Victim 'missed out' on childhood as a result of sexual abuse, court hears
- Credit: Archant
The victim of “persistent and grave” sexual abuse has told how she missed out on her childhood as a result of the offending.
The woman, who cannot be named for legal reasons, described how she had difficultly sleeping and suffered nightmares because of the abuse.
Norwich Crown Court heard how Donna Spurdens, 55, of Blo Norton Road, South Lopham, near Diss, was convicted of the "grave" abuse last month after an 18-day trial.
Spurdens appeared for sentence on Monday (November 22) after being found guilty of a total of 13 offences, between 2000 and 2017.
The offences include two counts of sexual assault; three counts of causing or inciting a child under 13 to engage in sexual activity; two counts of sexual activity with a child and two indecent images offences.
Chris Paxton, prosecuting, said the victim suffered “severe psychological harm” as a result of the offending.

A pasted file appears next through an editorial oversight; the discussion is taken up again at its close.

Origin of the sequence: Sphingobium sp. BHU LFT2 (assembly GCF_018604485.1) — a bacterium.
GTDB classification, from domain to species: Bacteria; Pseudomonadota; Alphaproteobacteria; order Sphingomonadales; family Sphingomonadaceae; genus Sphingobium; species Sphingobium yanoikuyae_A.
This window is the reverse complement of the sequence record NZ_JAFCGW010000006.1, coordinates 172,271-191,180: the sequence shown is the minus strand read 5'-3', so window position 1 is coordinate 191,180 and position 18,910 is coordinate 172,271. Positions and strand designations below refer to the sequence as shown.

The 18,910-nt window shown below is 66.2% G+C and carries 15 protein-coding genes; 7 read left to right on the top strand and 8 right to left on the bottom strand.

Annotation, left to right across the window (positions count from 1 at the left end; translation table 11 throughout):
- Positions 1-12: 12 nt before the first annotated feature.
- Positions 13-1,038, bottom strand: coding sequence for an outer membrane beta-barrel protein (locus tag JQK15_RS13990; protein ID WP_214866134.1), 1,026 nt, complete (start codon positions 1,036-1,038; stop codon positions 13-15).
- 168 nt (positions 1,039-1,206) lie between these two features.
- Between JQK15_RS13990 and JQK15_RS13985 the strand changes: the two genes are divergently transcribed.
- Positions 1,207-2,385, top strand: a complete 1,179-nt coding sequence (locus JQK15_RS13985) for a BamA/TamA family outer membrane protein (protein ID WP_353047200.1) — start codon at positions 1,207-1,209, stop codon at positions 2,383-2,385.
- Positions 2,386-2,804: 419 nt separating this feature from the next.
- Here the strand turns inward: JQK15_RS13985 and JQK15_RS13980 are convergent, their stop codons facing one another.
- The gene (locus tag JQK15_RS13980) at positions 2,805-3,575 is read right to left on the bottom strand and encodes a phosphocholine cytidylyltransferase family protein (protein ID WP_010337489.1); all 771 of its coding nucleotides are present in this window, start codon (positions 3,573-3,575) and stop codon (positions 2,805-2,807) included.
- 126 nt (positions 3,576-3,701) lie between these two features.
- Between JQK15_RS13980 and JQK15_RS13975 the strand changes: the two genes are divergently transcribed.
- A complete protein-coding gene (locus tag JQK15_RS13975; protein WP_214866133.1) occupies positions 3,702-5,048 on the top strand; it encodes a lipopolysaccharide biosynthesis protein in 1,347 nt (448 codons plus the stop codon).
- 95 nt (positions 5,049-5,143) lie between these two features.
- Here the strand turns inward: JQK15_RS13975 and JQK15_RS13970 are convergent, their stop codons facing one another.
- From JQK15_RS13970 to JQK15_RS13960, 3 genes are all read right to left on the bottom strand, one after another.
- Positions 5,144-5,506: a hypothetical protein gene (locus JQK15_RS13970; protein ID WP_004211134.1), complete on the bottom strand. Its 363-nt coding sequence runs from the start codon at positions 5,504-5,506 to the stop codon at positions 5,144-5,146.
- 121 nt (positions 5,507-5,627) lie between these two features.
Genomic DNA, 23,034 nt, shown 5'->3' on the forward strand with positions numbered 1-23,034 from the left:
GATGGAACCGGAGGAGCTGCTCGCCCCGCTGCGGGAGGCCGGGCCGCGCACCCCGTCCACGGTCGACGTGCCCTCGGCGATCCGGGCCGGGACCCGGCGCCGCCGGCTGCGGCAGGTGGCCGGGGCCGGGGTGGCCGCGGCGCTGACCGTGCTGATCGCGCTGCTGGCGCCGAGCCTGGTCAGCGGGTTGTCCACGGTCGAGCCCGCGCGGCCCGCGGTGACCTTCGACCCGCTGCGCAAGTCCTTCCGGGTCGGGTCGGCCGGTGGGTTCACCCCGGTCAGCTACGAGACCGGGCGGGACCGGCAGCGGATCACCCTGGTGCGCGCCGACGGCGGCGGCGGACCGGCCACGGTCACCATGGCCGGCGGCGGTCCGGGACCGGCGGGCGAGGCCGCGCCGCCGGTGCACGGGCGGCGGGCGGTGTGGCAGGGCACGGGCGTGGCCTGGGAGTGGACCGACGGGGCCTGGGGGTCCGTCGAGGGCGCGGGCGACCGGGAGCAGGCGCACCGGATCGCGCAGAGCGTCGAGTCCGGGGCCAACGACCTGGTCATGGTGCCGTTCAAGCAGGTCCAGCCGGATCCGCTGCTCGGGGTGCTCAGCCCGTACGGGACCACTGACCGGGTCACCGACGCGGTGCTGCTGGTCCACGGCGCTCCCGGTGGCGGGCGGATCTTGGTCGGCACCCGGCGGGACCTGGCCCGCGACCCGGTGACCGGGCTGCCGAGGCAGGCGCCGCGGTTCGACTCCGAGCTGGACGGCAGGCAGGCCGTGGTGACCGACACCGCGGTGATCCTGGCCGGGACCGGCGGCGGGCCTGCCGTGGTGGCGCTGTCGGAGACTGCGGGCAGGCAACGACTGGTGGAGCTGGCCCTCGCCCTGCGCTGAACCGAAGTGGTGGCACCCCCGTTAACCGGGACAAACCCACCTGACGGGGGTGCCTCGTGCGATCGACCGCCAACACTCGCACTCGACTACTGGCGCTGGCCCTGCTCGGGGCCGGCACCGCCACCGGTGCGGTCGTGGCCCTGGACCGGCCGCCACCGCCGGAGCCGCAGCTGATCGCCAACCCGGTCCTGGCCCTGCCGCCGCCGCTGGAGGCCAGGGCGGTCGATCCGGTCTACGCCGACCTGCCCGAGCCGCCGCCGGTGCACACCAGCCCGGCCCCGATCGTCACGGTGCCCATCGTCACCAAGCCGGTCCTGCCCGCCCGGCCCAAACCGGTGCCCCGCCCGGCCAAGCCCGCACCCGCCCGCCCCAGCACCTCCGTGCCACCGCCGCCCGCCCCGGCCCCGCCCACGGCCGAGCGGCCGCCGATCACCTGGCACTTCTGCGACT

The court heard impact statements read by the victim ahead of Spurdens’ sentencing, in which she described how she had “nightmares and flashbacks about what happened” to her.
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She also had nightmares about possible not guilty verdicts in the trial in which she had to stand up and describe “very difficult things”.
The victim said she felt she had “missed out” on her childhood as a result of the abuse she suffered and wanted Spurdens to be punished for what she had done.
She also told how she and hoped the sentence would “give me some closure to know I’ve been believed”.
Sentencing Spurdens to a total of nine years in prison Judge Anthony Bate described it as a “sad and troubling case” which had suffered delays twice previously due to the coronavirus lockdown.
He said offences had been “persistent and grave” and insisted “imprisonment was inevitable”.
Charles Evans, mitigating, said consequences for the the defendant, who does not accept the guilty verdicts, would be “life-changing”.
He said she could expect a “serious sentence” but urged the judge to keep it “as short as possible”.
He said the defendant suffered from depression, anxiety and post traumatic stress disorder (PTSD).
Spurdens was made the subject of an indefinite restraining order meaning she cannot contact the victim directly or indirectly and must also sign on the sex offenders register indefinitely.